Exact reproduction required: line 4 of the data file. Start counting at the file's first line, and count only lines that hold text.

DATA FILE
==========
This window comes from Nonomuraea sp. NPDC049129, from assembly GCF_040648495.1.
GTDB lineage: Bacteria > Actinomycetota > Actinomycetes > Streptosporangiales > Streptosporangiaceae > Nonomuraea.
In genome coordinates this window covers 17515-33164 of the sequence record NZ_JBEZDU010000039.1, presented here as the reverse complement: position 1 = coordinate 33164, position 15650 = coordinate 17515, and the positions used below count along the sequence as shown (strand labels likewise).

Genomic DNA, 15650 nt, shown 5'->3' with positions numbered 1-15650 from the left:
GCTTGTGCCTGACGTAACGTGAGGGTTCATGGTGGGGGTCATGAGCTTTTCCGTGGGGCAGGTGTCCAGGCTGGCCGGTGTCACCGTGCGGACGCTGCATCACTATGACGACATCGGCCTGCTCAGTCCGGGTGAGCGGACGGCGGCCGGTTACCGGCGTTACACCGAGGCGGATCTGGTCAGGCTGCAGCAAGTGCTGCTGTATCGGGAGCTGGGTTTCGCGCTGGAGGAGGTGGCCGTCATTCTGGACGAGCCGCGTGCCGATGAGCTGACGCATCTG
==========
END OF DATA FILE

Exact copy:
Genomic DNA, 15650 nt, shown 5'->3' with positions numbered 1-15650 from the left: